A special experience was the performance of the Brazilian eurythmy ensemble “Cia Terranova”. They adapted and performed Mittsommerspiel by Marguerite Lobeck-Kürschner magnificently with specially composed music. Inventive costumes supported the thrilling action and dance of the actors and eurythmists. Everyone left the hall in an exhilarated and enchanted mood knowing that they had been permitted to experience a great work of art.

Another moving performance was Antigone by the Sha’ar laAdam-Bab lil’Insan initiative from Israel. Twenty-three Arab and Israeli Waldorf pupils from classes 11 and 12 together staged the piece, speaking all the text in Arabic and Hebrew. German and English subtitles assisted comprehension.

The directors Yaakov Arnan (son of an Israeli general) and Mahmoud Soubach (son of an Arab sheikh) set their pupils an example of harmonious purposefulness from which they can learn a lot, for the Arab and Hebrew youngsters cannot communicate with one another although some of them live only a few hundred metres apart and “drink the same beer, smoke the same cigarettes and follow the same fashion,” laughs Soubach. The initiative has meanwhile won official prizes in Israel. In the latter there is an awareness of it above all outside the Waldorf world and it thus carries its peace impulse into a public sphere which has great need of this kind of inspiration.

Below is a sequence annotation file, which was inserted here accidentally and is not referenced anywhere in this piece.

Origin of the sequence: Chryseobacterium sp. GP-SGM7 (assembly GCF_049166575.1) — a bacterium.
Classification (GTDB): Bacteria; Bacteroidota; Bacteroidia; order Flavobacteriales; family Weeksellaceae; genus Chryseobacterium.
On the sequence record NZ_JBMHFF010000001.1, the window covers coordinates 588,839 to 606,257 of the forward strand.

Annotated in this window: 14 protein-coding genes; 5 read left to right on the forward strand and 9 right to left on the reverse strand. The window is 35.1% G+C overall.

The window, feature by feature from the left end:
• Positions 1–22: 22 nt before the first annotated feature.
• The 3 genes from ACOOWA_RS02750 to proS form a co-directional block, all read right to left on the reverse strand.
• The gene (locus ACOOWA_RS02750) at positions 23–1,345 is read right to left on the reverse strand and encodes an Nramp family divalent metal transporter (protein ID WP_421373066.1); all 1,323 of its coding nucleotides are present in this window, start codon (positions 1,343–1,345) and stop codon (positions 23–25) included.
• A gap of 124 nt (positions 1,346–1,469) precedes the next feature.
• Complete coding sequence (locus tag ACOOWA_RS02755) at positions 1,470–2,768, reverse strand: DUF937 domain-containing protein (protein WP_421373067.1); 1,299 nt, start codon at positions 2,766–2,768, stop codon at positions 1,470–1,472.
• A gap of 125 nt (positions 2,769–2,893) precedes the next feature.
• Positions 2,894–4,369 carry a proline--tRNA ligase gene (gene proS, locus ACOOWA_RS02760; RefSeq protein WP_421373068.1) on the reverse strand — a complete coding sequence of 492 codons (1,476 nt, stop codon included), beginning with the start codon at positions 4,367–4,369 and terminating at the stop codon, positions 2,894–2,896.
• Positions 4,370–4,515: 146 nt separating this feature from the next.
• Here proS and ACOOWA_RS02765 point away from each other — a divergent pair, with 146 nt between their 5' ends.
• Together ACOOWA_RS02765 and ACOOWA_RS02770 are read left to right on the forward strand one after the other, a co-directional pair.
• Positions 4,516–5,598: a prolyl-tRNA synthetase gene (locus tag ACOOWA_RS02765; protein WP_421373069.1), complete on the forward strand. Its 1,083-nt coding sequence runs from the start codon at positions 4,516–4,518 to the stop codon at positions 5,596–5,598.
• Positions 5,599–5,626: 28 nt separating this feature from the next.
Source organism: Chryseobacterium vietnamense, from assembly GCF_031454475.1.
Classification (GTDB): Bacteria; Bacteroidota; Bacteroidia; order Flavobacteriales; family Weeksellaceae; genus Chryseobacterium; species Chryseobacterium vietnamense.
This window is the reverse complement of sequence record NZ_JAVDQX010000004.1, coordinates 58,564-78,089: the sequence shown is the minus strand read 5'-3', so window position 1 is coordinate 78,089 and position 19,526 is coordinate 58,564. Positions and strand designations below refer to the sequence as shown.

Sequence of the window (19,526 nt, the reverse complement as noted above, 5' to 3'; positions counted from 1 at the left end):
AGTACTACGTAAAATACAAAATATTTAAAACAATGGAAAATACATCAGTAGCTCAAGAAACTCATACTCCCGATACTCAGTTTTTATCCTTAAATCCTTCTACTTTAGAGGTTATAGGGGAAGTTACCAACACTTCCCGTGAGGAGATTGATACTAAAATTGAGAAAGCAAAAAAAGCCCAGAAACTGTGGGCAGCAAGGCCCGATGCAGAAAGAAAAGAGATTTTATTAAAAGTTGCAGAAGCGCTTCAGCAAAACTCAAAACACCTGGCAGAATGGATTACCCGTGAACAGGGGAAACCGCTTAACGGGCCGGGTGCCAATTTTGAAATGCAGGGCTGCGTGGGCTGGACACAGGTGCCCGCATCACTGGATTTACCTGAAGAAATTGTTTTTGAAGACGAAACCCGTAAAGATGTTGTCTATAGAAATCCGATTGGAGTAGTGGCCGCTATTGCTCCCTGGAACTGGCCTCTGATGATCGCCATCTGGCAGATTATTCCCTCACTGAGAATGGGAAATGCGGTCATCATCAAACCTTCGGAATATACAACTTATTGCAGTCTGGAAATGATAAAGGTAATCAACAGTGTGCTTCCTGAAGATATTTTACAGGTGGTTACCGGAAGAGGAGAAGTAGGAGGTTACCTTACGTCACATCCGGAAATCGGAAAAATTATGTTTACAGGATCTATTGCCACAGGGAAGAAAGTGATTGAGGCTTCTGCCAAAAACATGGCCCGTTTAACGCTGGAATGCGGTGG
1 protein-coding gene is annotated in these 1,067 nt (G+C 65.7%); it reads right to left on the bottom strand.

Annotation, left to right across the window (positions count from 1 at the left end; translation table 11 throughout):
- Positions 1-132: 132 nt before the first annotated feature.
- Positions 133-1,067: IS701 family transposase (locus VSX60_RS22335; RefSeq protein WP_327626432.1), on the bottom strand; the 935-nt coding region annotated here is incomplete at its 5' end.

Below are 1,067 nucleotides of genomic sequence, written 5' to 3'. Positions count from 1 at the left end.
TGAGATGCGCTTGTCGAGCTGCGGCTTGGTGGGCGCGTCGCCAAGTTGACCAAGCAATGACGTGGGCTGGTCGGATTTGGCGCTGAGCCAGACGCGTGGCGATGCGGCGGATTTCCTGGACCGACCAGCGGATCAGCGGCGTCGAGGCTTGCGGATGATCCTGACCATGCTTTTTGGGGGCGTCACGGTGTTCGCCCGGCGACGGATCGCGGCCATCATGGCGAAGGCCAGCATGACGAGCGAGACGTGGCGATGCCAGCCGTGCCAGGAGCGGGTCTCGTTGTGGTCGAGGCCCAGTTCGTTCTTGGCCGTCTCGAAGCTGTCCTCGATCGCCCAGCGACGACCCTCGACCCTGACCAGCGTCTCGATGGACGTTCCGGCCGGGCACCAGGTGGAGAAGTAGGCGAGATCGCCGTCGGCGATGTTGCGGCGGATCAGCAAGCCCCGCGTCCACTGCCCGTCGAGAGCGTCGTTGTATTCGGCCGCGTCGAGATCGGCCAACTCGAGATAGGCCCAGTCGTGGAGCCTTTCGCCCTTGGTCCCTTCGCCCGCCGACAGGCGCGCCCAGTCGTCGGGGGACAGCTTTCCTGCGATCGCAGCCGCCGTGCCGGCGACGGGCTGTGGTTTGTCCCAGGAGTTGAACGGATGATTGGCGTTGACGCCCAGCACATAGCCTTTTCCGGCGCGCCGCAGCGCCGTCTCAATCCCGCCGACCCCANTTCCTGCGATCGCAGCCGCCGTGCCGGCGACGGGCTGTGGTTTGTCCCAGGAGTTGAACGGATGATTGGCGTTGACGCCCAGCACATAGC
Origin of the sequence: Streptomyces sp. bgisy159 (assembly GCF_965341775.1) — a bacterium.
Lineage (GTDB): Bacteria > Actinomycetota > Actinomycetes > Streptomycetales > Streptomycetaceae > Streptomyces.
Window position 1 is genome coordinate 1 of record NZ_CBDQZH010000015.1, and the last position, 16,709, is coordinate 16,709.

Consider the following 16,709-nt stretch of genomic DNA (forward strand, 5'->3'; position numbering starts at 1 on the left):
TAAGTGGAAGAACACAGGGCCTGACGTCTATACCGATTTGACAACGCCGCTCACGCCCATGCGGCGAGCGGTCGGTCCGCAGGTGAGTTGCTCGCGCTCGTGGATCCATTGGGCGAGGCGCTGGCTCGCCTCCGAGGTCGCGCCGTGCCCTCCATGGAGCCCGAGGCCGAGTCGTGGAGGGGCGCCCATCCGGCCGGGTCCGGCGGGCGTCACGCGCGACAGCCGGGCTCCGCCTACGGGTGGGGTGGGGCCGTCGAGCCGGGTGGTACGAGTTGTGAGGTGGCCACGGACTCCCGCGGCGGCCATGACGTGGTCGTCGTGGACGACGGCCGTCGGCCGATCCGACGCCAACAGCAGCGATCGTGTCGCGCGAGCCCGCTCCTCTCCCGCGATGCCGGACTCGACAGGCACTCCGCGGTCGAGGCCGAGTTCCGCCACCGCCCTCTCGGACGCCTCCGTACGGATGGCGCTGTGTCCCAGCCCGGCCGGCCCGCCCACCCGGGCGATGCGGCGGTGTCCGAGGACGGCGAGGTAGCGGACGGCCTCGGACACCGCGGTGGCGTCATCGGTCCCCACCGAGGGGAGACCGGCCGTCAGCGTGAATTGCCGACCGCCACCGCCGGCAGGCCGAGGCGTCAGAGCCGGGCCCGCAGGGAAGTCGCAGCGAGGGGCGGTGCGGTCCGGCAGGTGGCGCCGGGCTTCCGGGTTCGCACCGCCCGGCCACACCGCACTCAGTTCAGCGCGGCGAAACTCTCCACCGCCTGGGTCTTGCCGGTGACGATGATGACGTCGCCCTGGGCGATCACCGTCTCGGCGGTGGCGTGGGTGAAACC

One week – one community

The participants from all over the world grew into a harmonious world community during the week. It is remarkable how many young people gathered here. They were given much space at this conference, including in the lecture programme. They impressively illustrated the future potential of the Waldorf movement! The simultaneous interpreters for seven different languages performed sterling work. Extensive singing created a warm, inclusive atmosphere.

Dozens of people behind the scenes ensured that the conference largely ran smoothly. The Goetheanum is expert at managing the logistics of large conferences. The Speisehaus restaurant produced two high-quality hot meals for 900 guests each day, the ushers and stage staff provided an unobtrusive technical framework, and Dorothee Prange from the office of the Pedagogical Section managed to deal with the many different demands with a friendly smile in all situations.

Such a conference is a great moment in the Waldorf movement. Filled with impulses for the future, we returned from the heart centre to the periphery to face up to the challenges there as refreshed and renewed people.

About the author: Sven Saar is a class teacher at the Wahlwies Free Waldorf School in Stockach.